Governor Dannel Malloy released his "Plan B", which suggests some hefty budget cuts if concessions with the state’s labor unions aren’t reached. No one seems to like it.
Most relevant to this blog is the possibility that the Connecticut Commission on Human Rights and Opportunities (CHRO) could be eliminated under "Plan B".
Is it a bluff? Who knows. This is politics after all. But what if the unthinkable does happen and a labor deal isn’t reached?
Eliminating the CHRO would not be an easy task. First, there is the issue of what to do with existing claims? Issue them "right to sue" letters? Require all of them to start over with the EEOC? And how to deal with statutes of limitations?
Second, is the state prepared for an influx of cases directly in our courts? About 2000 cases were filed last year. If all those cases went to Superior Court, it could result in an 8 percent hike in our court system. With diminished resources, many of these cases will simply clog up the system. Is the state ready for that?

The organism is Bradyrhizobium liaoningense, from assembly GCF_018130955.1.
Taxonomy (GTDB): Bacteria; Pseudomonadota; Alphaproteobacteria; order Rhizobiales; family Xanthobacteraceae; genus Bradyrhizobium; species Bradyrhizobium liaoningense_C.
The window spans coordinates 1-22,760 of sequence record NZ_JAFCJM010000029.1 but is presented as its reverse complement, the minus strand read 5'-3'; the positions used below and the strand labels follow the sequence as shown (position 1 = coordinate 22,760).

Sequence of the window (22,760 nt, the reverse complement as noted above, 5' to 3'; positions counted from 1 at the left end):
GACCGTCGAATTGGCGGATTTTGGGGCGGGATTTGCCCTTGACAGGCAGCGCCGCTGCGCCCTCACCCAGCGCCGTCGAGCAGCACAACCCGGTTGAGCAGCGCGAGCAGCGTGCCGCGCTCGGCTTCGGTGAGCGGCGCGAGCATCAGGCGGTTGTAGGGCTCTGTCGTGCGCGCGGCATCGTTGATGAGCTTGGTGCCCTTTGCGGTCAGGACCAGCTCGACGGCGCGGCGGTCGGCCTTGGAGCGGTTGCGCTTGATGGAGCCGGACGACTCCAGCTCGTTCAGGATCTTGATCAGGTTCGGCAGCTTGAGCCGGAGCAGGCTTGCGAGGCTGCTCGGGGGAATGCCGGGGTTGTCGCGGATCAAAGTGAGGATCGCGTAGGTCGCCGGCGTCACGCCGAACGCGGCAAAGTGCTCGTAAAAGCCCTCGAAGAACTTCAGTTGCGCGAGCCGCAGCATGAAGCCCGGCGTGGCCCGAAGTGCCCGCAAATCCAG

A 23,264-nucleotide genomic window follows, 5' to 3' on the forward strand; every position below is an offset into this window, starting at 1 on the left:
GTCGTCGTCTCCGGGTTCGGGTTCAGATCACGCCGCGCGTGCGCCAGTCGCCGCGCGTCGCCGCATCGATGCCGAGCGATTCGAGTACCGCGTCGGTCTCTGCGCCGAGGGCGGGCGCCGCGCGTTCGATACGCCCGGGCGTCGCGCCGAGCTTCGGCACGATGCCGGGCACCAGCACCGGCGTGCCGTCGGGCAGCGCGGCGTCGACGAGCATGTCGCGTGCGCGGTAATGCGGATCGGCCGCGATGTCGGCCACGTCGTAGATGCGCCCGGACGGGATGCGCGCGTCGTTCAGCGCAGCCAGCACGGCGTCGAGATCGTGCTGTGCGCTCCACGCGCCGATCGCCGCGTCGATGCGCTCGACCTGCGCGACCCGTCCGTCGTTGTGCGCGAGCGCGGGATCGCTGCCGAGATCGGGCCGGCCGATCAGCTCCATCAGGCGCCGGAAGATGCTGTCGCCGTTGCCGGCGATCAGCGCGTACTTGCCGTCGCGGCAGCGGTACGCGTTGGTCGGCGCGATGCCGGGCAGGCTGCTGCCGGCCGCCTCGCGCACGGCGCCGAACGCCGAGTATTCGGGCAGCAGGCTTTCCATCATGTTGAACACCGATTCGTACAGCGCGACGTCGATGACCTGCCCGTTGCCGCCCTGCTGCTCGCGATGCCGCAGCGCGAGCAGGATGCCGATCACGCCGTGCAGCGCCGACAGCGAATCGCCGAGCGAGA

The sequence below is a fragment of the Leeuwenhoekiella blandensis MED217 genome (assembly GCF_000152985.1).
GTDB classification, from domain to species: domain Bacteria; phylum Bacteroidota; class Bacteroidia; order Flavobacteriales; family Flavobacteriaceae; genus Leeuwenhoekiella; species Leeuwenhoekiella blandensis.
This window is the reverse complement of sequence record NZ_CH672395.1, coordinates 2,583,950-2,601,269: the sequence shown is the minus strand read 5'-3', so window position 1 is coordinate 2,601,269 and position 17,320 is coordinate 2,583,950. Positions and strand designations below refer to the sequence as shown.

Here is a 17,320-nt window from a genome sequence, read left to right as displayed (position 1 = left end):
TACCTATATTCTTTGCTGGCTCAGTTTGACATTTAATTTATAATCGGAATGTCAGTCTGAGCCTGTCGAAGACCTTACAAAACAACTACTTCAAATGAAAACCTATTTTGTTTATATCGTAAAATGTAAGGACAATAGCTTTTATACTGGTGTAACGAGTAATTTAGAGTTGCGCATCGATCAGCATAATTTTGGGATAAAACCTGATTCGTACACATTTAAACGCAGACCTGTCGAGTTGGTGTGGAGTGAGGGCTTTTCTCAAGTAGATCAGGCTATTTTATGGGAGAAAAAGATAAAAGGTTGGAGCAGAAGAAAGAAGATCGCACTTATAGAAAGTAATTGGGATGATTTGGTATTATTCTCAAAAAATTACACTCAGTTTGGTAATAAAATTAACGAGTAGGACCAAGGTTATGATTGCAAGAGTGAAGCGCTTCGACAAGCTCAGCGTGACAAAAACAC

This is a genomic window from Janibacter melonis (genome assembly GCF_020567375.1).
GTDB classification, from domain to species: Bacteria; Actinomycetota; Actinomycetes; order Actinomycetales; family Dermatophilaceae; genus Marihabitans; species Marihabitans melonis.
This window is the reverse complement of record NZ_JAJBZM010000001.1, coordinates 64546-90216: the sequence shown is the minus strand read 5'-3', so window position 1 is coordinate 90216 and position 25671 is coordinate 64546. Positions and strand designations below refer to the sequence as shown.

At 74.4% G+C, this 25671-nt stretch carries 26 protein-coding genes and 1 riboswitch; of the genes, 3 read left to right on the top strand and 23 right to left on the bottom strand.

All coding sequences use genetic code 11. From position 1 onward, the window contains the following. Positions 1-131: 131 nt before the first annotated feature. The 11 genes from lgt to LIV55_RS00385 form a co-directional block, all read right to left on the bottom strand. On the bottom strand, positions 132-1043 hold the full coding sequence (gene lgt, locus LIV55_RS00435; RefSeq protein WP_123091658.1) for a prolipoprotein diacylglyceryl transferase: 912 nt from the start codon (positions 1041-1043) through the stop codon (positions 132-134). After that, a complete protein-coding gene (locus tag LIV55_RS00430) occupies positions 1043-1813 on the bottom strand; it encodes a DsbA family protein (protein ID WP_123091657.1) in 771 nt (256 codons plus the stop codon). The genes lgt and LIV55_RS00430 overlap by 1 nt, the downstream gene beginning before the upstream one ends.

Third, what happens with the interaction with the EEOC? Will individuals be encouraged to file with the EEOC? Has anyone even notified them that this is on the table for consideration and that the Boston office of that agency will likely see an influx?
It’s still much too early to know whether this proposal is for real or what the details of it will ultimately be.
But rest assured, if Governor Malloy does intend to eliminate the CHRO if labor negotiations fail, it’s going to be a messy process.